Centre for Innovative Justice at RMIT launches Supporting Justice.net
The Centre for Innovative Justice at RMIT University has recently launched the Supporting Justice website, SupportingJustice.net, an online resource for court and legal professionals to better respond to and support people with disability in the criminal justice system.
Supporting Justice is a systems change project that is focused on getting fairer outcomes and needs-based support to people with autism spectrum disorder, cognitive impairment, intellectual disability and dual disability. It builds on the 2017 Enabling Justice Project, which found that ‘fragmented and inconsistent responses throughout the criminal justice system and broader environment mean that the needs of people with a disability are rarely recognised or responded to appropriately.’
Working with people with lived experience and key stakeholders from the criminal justice and disability service systems, the Supporting Justice project has identified three key challenges faced by people with disability: support needs being overlooked, discrimination, stigmatization and lack of empathy, and cycles of contact and disadvantage. Supporting Justice aims to address these challenges and reduce barriers to justice by:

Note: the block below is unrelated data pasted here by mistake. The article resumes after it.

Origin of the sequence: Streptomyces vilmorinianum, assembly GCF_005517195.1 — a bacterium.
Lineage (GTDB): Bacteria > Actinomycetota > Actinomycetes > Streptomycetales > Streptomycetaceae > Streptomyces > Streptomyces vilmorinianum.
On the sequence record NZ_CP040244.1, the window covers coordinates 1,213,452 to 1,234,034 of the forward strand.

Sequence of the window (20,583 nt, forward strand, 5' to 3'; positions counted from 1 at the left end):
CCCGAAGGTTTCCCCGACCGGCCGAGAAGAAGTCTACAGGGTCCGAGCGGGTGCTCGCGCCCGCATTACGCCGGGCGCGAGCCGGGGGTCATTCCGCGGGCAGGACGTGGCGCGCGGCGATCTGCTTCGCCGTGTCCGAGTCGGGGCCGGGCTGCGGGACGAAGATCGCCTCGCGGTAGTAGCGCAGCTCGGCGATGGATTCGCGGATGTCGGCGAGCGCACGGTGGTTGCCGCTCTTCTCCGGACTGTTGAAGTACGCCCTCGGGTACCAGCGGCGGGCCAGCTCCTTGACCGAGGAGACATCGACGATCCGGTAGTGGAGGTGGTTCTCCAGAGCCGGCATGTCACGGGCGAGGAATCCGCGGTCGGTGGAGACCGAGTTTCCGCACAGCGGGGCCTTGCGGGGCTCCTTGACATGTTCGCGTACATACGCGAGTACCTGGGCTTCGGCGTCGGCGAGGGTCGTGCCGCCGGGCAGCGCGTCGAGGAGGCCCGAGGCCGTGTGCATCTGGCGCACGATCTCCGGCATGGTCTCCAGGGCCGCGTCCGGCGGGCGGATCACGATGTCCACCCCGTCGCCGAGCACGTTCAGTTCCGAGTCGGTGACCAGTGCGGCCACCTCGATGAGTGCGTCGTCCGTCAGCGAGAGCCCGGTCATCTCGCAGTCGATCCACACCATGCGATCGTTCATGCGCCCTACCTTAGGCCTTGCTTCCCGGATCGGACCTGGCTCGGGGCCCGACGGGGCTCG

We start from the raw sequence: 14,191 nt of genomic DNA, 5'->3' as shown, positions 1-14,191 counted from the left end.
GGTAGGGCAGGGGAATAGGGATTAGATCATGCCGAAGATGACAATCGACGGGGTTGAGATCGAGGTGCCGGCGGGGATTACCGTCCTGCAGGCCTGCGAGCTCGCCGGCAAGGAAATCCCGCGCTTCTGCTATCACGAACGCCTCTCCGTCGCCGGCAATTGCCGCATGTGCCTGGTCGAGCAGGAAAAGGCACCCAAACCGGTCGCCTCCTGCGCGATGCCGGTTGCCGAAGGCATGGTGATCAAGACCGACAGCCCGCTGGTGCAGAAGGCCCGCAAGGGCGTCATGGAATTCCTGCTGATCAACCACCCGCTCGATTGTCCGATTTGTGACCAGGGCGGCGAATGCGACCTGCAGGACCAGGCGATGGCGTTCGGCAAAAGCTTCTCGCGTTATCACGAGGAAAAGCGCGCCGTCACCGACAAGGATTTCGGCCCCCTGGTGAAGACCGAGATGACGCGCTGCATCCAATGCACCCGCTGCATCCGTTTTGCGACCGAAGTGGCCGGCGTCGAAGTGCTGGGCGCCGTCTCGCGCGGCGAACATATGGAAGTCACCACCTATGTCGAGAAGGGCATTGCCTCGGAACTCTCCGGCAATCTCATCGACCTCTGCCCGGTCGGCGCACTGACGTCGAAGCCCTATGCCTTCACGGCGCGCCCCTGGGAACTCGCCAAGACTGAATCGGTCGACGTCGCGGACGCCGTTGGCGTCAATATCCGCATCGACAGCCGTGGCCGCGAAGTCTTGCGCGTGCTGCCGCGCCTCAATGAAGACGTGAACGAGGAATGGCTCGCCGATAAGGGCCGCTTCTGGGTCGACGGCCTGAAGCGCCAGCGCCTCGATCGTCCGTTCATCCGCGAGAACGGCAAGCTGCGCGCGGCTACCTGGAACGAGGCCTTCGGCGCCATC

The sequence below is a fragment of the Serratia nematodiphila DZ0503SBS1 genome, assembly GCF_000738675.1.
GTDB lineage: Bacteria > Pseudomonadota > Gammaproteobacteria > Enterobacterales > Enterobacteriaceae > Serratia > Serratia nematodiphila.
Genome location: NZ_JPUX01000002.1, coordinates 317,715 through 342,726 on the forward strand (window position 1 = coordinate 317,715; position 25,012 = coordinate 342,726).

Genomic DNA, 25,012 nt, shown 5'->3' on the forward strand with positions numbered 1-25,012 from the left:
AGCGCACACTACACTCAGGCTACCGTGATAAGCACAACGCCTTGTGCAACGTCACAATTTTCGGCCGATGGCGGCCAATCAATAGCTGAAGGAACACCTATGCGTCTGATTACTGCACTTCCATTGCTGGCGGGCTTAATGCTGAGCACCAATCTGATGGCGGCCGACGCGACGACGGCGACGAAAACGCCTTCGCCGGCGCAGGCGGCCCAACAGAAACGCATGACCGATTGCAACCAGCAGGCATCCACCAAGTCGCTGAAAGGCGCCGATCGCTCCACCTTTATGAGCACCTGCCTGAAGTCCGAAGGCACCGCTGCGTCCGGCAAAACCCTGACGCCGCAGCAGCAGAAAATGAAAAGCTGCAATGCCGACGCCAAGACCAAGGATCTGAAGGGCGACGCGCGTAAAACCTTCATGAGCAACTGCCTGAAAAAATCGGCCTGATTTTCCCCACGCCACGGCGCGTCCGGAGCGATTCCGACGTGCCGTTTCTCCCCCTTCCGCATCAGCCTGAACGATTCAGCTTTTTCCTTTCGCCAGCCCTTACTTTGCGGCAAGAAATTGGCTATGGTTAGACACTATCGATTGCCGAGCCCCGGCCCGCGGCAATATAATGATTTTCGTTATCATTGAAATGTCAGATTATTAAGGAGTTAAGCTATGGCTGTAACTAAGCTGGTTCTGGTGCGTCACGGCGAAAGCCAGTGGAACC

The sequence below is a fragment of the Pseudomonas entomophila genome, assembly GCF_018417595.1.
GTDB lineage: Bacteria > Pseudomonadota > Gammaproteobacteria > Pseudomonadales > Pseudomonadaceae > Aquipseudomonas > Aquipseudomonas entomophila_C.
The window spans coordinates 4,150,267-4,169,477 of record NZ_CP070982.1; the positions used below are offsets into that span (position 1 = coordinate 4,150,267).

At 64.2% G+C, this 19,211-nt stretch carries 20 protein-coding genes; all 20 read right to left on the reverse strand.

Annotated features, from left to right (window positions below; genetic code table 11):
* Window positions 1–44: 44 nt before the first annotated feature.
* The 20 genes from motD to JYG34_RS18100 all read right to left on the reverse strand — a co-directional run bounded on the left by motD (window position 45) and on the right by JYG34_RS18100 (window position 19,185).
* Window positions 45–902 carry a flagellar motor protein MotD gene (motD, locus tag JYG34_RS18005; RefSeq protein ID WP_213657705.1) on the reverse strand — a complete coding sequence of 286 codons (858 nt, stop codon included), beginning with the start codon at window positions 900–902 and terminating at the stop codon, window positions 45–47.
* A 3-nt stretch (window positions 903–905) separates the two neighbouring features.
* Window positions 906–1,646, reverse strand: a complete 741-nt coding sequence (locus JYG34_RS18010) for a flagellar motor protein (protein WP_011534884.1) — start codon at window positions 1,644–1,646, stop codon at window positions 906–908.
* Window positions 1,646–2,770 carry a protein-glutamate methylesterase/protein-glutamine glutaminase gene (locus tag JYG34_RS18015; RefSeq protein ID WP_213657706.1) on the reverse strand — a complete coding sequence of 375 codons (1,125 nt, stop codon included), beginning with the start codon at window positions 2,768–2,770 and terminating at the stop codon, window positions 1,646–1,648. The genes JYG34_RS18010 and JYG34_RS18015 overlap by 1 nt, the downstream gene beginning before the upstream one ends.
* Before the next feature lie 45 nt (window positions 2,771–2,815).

- bringing people with disability to the centre of the process and ensuring their voices are heard in relation to justice system reform
- creating a safe space for justice and disability system actors to develop a shared understanding of the system
- facilitating collaborative approaches to challenges across justice, disability, health, housing and social services systems
- identifying shared and achievable priorities for justice system change
The Supporting Justice resources aim to help lawyers, judicial officers and court professionals to gain an understanding of the experience of people with disability within the criminal justice system, and have evidence-based knowledge and capability-building training to draw upon. The online resource also supports people with disability to be empowered in their interactions with legal and court professionals by providing information on where to receive timely and appropriate support in criminal justice settings, how to find out about your rights. The Supporting Justice project has also contributed to the establishment of Voices for Justice, a self-advocacy training for people with ABI and lived experience of the criminal justice system to provide advice to policy-makers.